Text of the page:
Catalysis and Mechanistic Insights into Sirtuin Activation

Authors

  • Kristin E. Dittenhafer-Reed,

    1. Department of Biomolecular Chemistry, School of Medicine and Public Health, University of Wisconsin–Madison, 1300 University Ave., Madison, WI 53706 (USA), Fax: (+1) 608-262-5253
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    • These authors contributed equally to this work.

  • Jessica L. Feldman,

    1. Department of Biomolecular Chemistry, School of Medicine and Public Health, University of Wisconsin–Madison, 1300 University Ave., Madison, WI 53706 (USA), Fax: (+1) 608-262-5253
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    • These authors contributed equally to this work.

  • Dr. John M. Denu

    Corresponding author
    1. Department of Biomolecular Chemistry, School of Medicine and Public Health, University of Wisconsin–Madison, 1300 University Ave., Madison, WI 53706 (USA), Fax: (+1) 608-262-5253
    • Department of Biomolecular Chemistry, School of Medicine and Public Health, University of Wisconsin–Madison, 1300 University Ave., Madison, WI 53706 (USA), Fax: (+1) 608-262-5253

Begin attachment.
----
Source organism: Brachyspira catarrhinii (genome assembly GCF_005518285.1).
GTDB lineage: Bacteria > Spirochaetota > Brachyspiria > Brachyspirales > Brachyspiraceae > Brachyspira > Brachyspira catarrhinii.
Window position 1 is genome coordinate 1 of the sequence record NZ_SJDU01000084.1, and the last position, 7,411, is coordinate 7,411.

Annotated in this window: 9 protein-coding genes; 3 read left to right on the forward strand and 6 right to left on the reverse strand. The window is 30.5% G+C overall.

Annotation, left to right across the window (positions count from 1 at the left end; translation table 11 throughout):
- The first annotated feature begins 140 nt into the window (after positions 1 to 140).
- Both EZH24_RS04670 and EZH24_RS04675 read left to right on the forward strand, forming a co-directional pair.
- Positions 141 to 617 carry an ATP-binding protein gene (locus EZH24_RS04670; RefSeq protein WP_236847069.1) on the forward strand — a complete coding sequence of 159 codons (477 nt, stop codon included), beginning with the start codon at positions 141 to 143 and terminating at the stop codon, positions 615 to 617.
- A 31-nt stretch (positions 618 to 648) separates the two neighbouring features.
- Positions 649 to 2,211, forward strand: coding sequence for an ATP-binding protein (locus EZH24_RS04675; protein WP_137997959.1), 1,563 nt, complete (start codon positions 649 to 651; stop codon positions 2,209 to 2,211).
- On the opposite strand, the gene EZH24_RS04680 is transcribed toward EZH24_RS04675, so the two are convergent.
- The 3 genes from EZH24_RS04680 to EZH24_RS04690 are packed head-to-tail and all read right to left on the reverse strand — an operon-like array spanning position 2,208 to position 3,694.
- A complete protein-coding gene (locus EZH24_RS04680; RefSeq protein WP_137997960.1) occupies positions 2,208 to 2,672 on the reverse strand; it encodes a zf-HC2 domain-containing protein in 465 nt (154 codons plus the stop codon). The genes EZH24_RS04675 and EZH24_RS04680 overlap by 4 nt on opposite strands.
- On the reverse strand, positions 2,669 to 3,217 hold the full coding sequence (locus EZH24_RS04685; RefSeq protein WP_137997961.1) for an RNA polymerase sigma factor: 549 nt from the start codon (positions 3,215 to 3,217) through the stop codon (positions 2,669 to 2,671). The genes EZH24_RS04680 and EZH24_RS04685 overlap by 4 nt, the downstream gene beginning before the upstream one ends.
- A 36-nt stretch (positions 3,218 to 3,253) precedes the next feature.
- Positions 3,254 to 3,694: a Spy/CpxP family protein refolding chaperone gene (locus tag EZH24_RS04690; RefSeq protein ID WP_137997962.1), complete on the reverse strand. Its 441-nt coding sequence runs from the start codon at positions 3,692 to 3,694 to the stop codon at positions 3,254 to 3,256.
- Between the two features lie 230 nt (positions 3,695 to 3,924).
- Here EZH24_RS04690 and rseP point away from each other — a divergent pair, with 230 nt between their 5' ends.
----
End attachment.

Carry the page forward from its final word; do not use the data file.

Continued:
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Abstract

SIRT1 is a member of the Sir2 family of NAD+-dependent protein deacetylases. The central role of SIRT1 in multiple metabolic and age-related pathways has pushed SIRT1 to the forefront to discover small-molecule activators. Promising compounds, including resveratrol and SRT1720 have been reported, however, whether these compounds are direct activators and the mechanism by which they activate remains poorly defined. This review examines the current debate surrounding purported activators, and will focus on the assays used in screening compounds, sirtuin catalysis, and the mechanistic basis for their actions. We discuss the potential pathways of SIRT1 activation that could be exploited for the development of novel therapeutics for treating type II diabetes, neurodegeneration, and diseases associated with aging.

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